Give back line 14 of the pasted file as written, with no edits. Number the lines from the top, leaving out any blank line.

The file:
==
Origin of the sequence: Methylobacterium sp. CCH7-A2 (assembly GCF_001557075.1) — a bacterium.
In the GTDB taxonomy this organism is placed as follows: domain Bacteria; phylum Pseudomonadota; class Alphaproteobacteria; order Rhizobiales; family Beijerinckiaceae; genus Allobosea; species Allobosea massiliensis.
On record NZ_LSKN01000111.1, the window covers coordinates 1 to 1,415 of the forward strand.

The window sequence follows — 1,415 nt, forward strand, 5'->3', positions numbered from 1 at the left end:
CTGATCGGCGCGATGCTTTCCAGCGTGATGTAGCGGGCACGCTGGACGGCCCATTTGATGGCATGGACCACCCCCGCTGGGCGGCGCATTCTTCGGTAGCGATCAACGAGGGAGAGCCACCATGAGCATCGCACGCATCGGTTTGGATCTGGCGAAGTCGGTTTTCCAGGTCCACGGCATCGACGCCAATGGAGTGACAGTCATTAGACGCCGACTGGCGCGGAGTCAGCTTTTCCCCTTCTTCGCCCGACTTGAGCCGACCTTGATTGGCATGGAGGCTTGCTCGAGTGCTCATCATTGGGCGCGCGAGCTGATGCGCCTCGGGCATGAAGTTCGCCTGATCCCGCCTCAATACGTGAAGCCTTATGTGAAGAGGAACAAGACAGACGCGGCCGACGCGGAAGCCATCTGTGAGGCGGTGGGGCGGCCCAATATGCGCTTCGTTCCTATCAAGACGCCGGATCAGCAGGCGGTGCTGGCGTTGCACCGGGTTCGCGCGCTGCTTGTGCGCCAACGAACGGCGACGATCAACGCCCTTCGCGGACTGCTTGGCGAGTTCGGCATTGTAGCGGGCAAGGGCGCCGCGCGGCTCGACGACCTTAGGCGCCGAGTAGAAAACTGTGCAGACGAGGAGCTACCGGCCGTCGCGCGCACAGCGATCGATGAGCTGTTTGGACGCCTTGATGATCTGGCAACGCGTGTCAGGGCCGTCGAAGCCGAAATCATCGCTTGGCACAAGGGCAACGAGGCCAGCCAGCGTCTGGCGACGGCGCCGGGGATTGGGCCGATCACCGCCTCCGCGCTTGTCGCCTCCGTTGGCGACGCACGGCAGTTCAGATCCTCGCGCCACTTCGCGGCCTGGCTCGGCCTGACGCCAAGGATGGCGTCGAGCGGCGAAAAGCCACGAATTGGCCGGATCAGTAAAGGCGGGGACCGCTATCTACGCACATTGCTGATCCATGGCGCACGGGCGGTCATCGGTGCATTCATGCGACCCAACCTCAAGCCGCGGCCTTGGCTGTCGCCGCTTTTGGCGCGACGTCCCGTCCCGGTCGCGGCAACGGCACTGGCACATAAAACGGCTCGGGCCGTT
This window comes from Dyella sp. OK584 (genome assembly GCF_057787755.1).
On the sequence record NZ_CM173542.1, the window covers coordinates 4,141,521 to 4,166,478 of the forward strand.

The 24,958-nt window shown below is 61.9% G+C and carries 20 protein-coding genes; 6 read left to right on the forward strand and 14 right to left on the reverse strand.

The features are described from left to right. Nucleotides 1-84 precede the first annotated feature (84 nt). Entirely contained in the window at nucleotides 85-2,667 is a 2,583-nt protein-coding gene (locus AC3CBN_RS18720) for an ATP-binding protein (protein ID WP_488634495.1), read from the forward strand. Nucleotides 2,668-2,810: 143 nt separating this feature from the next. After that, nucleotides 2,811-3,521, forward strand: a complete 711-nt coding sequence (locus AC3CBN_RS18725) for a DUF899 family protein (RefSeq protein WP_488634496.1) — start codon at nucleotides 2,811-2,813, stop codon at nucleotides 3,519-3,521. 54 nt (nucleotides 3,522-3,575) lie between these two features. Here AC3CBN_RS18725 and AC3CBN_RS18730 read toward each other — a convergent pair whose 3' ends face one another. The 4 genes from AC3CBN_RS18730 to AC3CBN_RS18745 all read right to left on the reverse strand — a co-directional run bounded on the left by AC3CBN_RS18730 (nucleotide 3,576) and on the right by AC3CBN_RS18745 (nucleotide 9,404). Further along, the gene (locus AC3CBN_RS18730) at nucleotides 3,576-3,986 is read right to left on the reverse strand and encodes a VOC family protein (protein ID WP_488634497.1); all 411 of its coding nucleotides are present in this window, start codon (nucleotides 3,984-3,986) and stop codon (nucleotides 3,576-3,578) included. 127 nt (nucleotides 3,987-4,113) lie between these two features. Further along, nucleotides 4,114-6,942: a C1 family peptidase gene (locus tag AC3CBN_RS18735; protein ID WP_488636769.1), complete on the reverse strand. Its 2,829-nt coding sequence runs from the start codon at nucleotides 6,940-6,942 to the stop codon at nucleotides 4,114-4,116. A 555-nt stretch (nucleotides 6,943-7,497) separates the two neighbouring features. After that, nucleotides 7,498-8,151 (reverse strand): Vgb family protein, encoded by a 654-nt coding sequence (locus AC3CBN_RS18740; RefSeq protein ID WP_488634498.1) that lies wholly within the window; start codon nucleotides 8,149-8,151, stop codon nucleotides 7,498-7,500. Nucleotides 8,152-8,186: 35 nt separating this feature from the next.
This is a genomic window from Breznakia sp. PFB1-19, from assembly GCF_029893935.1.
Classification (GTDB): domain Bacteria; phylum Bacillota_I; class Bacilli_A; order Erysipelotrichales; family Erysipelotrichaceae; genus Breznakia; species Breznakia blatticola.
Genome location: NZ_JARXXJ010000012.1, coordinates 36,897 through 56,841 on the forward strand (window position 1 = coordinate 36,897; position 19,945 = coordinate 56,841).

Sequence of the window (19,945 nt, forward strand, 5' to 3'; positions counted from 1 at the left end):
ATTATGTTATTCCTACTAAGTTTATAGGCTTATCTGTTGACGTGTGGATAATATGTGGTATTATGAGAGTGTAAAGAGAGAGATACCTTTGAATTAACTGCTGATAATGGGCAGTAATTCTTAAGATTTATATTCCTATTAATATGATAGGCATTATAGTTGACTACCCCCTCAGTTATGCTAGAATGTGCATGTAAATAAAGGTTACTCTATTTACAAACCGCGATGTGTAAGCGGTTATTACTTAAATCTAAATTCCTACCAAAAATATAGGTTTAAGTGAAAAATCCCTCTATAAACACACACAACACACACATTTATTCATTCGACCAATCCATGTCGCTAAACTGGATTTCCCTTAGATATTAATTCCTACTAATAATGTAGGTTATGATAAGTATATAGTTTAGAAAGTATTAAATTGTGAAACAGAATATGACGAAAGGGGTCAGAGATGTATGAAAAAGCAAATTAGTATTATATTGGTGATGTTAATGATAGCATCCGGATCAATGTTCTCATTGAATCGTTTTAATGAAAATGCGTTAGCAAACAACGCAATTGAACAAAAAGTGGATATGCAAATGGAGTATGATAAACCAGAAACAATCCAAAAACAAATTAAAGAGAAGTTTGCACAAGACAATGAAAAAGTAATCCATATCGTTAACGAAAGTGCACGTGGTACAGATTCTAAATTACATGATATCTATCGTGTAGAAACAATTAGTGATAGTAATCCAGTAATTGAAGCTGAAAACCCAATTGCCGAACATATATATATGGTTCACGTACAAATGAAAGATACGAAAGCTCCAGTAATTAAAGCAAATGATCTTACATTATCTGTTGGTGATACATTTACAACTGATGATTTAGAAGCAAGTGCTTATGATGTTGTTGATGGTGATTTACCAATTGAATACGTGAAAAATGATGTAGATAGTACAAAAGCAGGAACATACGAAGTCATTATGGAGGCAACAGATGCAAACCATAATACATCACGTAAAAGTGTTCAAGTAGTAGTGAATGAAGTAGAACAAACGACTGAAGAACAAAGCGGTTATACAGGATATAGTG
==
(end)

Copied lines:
ATTATGTTATTCCTACTAAGTTTATAGGCTTATCTGTTGACGTGTGGATAATATGTGGTATTATGAGAGTGTAAAGAGAGAGATACCTTTGAATTAACTGCTGATAATGGGCAGTAATTCTTAAGATTTATATTCCTATTAATATGATAGGCATTATAGTTGACTACCCCCTCAGTTATGCTAGAATGTGCATGTAAATAAAGGTTACTCTATTTACAAACCGCGATGTGTAAGCGGTTATTACTTAAATCTAAATTCCTACCAAAAATATAGGTTTAAGTGAAAAATCCCTCTATAAACACACACAACACACACATTTATTCATTCGACCAATCCATGTCGCTAAACTGGATTTCCCTTAGATATTAATTCCTACTAATAATGTAGGTTATGATAAGTATATAGTTTAGAAAGTATTAAATTGTGAAACAGAATATGACGAAAGGGGTCAGAGATGTATGAAAAAGCAAATTAGTATTATATTGGTGATGTTAATGATAGCATCCGGATCAATGTTCTCATTGAATCGTTTTAATGAAAATGCGTTAGCAAACAACGCAATTGAACAAAAAGTGGATATGCAAATGGAGTATGATAAACCAGAAACAATCCAAAAACAAATTAAAGAGAAGTTTGCACAAGACAATGAAAAAGTAATCCATATCGTTAACGAAAGTGCACGTGGTACAGATTCTAAATTACATGATATCTATCGTGTAGAAACAATTAGTGATAGTAATCCAGTAATTGAAGCTGAAAACCCAATTGCCGAACATATATATATGGTTCACGTACAAATGAAAGATACGAAAGCTCCAGTAATTAAAGCAAATGATCTTACATTATCTGTTGGTGATACATTTACAACTGATGATTTAGAAGCAAGTGCTTATGATGTTGTTGATGGTGATTTACCAATTGAATACGTGAAAAATGATGTAGATAGTACAAAAGCAGGAACATACGAAGTCATTATGGAGGCAACAGATGCAAACCATAATACATCACGTAAAAGTGTTCAAGTAGTAGTGAATGAAGTAGAACAAACGACTGAAGAACAAAGCGGTTATACAGGATATAGTG